last weekend i spent a wonderful lunch with a good friend, mollie chen, who is an editor at conde nast traveler... as often happens, the conversation moved towards content, and the future (what an original topic for me to get hung up on, i know)...
that said, i espoused my normal position, which is that the value of information is based on scarcity, and really is just a function of scarcity. that means that there will always be a way to sell content. the business of information isn't going away at all, in fact there is an argument that it will become more potent -- but what constitutes 'scarce' information / what sells is changing...
in the process of the conversation, we came up with a new description of what is really happening via the metaphor of restaurant recommendations, which i think is interesting if not elegant
regardless of whether it was 1910 or 1990 or 2015, if you want to know where to go to dinner in new york, you have various means of discovery at your disposal along a continuum. the more you 'spend', in time or effort, the better an answer you get. you can 'spend' in the form of time, money, or social capital - and your 'return' is based on how you value the correspondingly better restaurant experience.
your restaurant picking mission is simple -- you are looking for the highest roi answer based on how you value your time/money - and how you value an incrementally better meal -- (you are not necessarily looking for the 'best' answer).
general options along that scale that have always existed:
1. (lowest cost bracket) you could base your decision on your own memory and personal experience to date (basically free - fast and cheap - likely a relatively bad answer, unless you have already built up a very large private data store)
2. you could ask a friend or two... of various knowledge levels (spend social capital perhaps, requires legwork/time)
3. you could ask a lot of friends... and try to ask good ones (more social capital / more legwork)
4. you could hire a food taster to go around the city for you and/or socialize the cost by publishing an annual guide (more expensive in cash/less expensive in time)
5. you could hire lots of food editors to go around the city for you and/or socialize the cost by publishing an annual guide (more expensive in cash/less expensive in time)
6. (highest cost bracket) you could personally go and eat every dish at every restaurant, create and catalog your own personal and specific judgments, and decide where you want to take your gal (almost infinitely expensive - but probably gets you the right pick)
what is changing?
same thing that is changing for every other industry - absolutely nothing except the cost of data acquisition, storage, processing, and publishing.... which is changing the locally optimized answer.
150-100 years ago - your best answer most nights was to go with the bar/club/restaurant you knew because the friction of finding something better was too high for the incremental bump in meal quality/experience... (surprise surprise, there was a club culture then) - if you really wanted something special you could ask a friend or two if they were in your office, sure.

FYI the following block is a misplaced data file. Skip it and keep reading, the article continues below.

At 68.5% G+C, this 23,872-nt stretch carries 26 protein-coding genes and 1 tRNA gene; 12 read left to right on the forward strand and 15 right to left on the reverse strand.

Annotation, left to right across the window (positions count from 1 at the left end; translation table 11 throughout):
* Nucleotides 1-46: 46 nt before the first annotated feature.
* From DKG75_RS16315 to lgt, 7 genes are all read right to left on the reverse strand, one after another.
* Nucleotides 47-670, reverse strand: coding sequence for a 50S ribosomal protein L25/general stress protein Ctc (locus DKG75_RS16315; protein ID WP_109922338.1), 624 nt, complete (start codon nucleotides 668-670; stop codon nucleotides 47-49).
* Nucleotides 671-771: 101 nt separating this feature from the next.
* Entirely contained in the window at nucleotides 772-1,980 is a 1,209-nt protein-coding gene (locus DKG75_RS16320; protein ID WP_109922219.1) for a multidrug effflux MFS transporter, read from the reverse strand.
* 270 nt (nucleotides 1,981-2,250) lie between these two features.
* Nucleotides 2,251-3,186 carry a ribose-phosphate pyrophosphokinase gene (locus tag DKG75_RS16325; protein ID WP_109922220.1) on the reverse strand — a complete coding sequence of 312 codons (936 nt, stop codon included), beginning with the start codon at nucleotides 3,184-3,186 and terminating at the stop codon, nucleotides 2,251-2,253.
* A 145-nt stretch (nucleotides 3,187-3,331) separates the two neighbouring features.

30 years ago - your best answer day to day was to collectively hire a bunch of people to review restaurants and compile a guide. this took a lot of the margin out of 'knowing' locally all the 'best' restaurants...
1 year ago - your best answer day to day was to ask twitter or yelp. this took a lot of the margin out of the guides. lower cost answers from both a time-to-answer perspective (better interface), relevance, and breadth
0 years ago - your best answer day to day is to ask socialgreat.com. this uses real-time data to take most of the margin out of twitter and yelp, by giving you insight into real trends, with higher relevance, etc.
the reality is that any of these technologies only get you a 'locally' correct answer if you value your time and money on a normal curve if you don't/if you are looking for premium answers - that is where guns for hire / buying content - will save you.
put differently... restaurant guides/basic communication wiped out the 'eating club' culture that dominated 100+ years ago. current tools like yelp are putting serious pressure on existing reviews. social tools are putting serious pressure on yelp, but none of these tools is really putting serious pressure on the michelin guide.
or - more information/cheaper communications means that more information is commodity. the bar goes up... and it goes up fast. but there is still a bar, and there is still incremental return on premium services that get you to the next level of knowledge/access. those premium services will have to get better and better at adding value by mixing the available tools with incremental information/perspective -- but it is very doable.
- the data that is cheaply collected and socialized may make people happier/more efficient, but it is technically worthless
- 'social graph' data / other semi-private conditional information is a leg up further, but if it is shared it has limited value (and you are only as good as your friends)
- the real juice comes in with premium content when you want a better answer than you can get for free from friends... and that is the future of restaurant reviews.
so - once upon a time - your restaurant picking was only as good as your personal experience/memory -- now - your restaurant picking experience is only as good as your friends -- in either case, you are still willing to 'buy' better information.
a hiccup to consider
what if asking people isn't a social capital cost, but a social capital credit? if asking for help is a positive value/a granting of credit then that changes the equation somewhat (do you like it when people ask your opinion, or just hate the interruption?)